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Educating the public

I am luckier than most North Americans, having benefited at formative moments in my childhood from attending backward private schools. That word “backward” is emotive, and I am (did you guess?) using the word ironically. For the two schools I hold in most blessed memory—St. Anthony’s in Lahore, Pakistan, and the Bangkok Patana School in Thailand—woefully “underfunded” by the standard of any North American public or private school—were, by the alternative, standards of moral, spiritual and academic achievement, very far ahead.

Good things happen in threes, it is said, and to the inspiration of those two schools I may add fortuitous escape from a Canadian one.

The itinerary of my father’s travels took his family back to Georgetown, Ont.—home!—and parachuted me into a semi-rural public high school.

Not a bad one at all, by local standards, judging by its success in intercollegiate competitions against more urban high schools, in everything from track and field to Model Parliament, but nevertheless, pathetic by the standards I had glimpsed abroad. I found myself being taught primary-school subjects all over again; and worse, herded down endless identical locker-lined corridors like a sheep in an industrial mutton operation.

This was at the end of the 1960s, a time when students across this continent were visibly rebelling, for reasons I could understand: they were encouraged to rebel, and given permission.

The entertainment industry, working on the same mass-market herd principle as the schools, was presenting the illusion of the “hippie lifestyle,” and they, dutiful sons and daughters in a culture of conformity, soon dressed the part.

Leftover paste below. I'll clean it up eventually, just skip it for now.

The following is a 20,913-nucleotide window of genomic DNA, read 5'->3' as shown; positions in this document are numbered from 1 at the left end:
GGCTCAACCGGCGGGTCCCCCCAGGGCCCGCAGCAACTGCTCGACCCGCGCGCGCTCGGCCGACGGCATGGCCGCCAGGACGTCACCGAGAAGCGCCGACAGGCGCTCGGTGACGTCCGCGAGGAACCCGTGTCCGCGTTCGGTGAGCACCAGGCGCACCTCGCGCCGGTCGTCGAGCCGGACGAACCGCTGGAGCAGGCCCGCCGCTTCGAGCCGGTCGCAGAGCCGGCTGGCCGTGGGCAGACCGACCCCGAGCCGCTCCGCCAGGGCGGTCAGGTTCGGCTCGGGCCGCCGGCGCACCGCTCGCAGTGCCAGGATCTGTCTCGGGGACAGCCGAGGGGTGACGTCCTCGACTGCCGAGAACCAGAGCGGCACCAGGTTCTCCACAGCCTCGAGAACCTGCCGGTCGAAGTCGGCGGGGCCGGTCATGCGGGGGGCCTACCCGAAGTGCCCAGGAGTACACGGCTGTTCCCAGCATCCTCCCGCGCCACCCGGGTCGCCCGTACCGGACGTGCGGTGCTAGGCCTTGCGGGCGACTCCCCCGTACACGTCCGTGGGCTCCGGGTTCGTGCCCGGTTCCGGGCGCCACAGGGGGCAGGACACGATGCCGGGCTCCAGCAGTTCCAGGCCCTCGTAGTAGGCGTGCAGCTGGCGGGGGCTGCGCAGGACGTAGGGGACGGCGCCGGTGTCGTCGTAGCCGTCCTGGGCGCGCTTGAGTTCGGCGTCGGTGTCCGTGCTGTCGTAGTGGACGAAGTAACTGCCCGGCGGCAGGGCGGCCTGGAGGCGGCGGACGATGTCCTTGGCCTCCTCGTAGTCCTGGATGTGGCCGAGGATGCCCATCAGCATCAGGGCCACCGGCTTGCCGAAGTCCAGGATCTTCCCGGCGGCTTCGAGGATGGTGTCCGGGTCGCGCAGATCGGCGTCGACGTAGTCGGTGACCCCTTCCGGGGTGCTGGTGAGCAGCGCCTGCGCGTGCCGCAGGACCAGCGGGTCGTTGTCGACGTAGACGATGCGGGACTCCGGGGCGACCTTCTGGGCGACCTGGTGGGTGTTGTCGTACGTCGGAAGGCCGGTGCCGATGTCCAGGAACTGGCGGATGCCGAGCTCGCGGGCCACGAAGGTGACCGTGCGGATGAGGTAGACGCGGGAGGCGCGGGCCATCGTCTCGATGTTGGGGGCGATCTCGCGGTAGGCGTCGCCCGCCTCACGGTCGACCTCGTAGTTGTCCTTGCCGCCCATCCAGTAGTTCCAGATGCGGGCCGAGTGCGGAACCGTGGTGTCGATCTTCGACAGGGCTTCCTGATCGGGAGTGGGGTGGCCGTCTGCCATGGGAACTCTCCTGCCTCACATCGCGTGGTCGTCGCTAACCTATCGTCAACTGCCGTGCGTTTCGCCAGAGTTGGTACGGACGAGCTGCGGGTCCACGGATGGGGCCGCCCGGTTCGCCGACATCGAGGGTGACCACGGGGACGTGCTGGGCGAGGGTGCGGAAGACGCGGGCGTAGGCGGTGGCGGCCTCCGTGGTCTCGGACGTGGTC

I, for my part, enjoyed neither the pedagogical methods of a meat-packing plant, nor the spectacle of the sheep trying to “express themselves.” And so, at age 16, I quit school and hit the road.

This set the stage for my third “good thing,” for thanks to this departure, I was able to skip university entirely. Partly, this was cause for regret, for I am by nature one of those creatures called an “intellectual,” and I’d dreamed of Magdalen College, Oxford, from an early age.

But that is not where children go from Georgetown District High School, and I could not “handle” the prospect of marking still more time in the idiotizing environment of a North American drive-in university while my youth was leaching away.

In retrospect, it was the best personal decision I ever made, and I recommend it wholeheartedly to the young of today; at least, to those whose minds are not already imprisoned.

Get out of that education “system” while you still can, and before it has made you into a spiritual corpse, mouthing politically correct clichés along with all the other zombies. Get yourself a real education, in what you can find of the world, and see what you can accomplish without participating in the credentials racket.

Make your “core relationship” with God, rather than with some Kafkaesque bureaucracy.

Discover a vocation in which you can advance the cause of the good, the true, and the beautiful.

And raise children—in poverty, if necessary—who will also defy the zombism of our post-modern age.

The remarks above are my “core contribution” to a debate I have detected in the United States, which I hope will, eventually, find echoes in Canada.

While the great majority there, as here, remain quiescent, the movement to replace the public schools with genuinely diverse private ones, admitting actual parental involvement, is making solid progress; and in state after state, governments are grudgingly conceding the tax refunds that would make private schools a possibility for most people.

My own preferred reform is to get the government out of the education business entirely.

For in my antiquated worldview, it is for the people to make a government, and not vice versa; and for parents to raise children, not a government department.

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